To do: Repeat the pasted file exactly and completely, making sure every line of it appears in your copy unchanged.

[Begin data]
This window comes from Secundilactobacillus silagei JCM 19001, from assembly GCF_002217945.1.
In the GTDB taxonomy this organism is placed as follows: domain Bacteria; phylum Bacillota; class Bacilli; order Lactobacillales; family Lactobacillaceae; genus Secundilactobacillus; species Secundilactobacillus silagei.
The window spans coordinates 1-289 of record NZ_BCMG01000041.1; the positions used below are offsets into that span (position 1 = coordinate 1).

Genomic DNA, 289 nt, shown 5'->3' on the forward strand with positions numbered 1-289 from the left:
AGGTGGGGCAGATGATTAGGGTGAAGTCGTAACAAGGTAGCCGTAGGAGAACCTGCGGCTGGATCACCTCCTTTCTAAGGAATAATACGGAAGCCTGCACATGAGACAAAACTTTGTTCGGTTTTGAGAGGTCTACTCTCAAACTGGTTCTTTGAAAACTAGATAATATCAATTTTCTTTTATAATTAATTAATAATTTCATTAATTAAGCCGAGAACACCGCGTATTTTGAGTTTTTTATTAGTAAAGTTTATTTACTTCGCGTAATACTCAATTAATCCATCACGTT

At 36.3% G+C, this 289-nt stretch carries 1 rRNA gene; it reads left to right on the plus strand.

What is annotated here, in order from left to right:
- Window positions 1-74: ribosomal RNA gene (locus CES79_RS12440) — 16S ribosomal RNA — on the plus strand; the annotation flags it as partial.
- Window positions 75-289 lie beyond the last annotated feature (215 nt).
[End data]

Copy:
This window comes from Secundilactobacillus silagei JCM 19001, from assembly GCF_002217945.1.
In the GTDB taxonomy this organism is placed as follows: domain Bacteria; phylum Bacillota; class Bacilli; order Lactobacillales; family Lactobacillaceae; genus Secundilactobacillus; species Secundilactobacillus silagei.
The window spans coordinates 1-289 of record NZ_BCMG01000041.1; the positions used below are offsets into that span (position 1 = coordinate 1).

Genomic DNA, 289 nt, shown 5'->3' on the forward strand with positions numbered 1-289 from the left:
AGGTGGGGCAGATGATTAGGGTGAAGTCGTAACAAGGTAGCCGTAGGAGAACCTGCGGCTGGATCACCTCCTTTCTAAGGAATAATACGGAAGCCTGCACATGAGACAAAACTTTGTTCGGTTTTGAGAGGTCTACTCTCAAACTGGTTCTTTGAAAACTAGATAATATCAATTTTCTTTTATAATTAATTAATAATTTCATTAATTAAGCCGAGAACACCGCGTATTTTGAGTTTTTTATTAGTAAAGTTTATTTACTTCGCGTAATACTCAATTAATCCATCACGTT

At 36.3% G+C, this 289-nt stretch carries 1 rRNA gene; it reads left to right on the plus strand.

What is annotated here, in order from left to right:
- Window positions 1-74: ribosomal RNA gene (locus CES79_RS12440) — 16S ribosomal RNA — on the plus strand; the annotation flags it as partial.
- Window positions 75-289 lie beyond the last annotated feature (215 nt).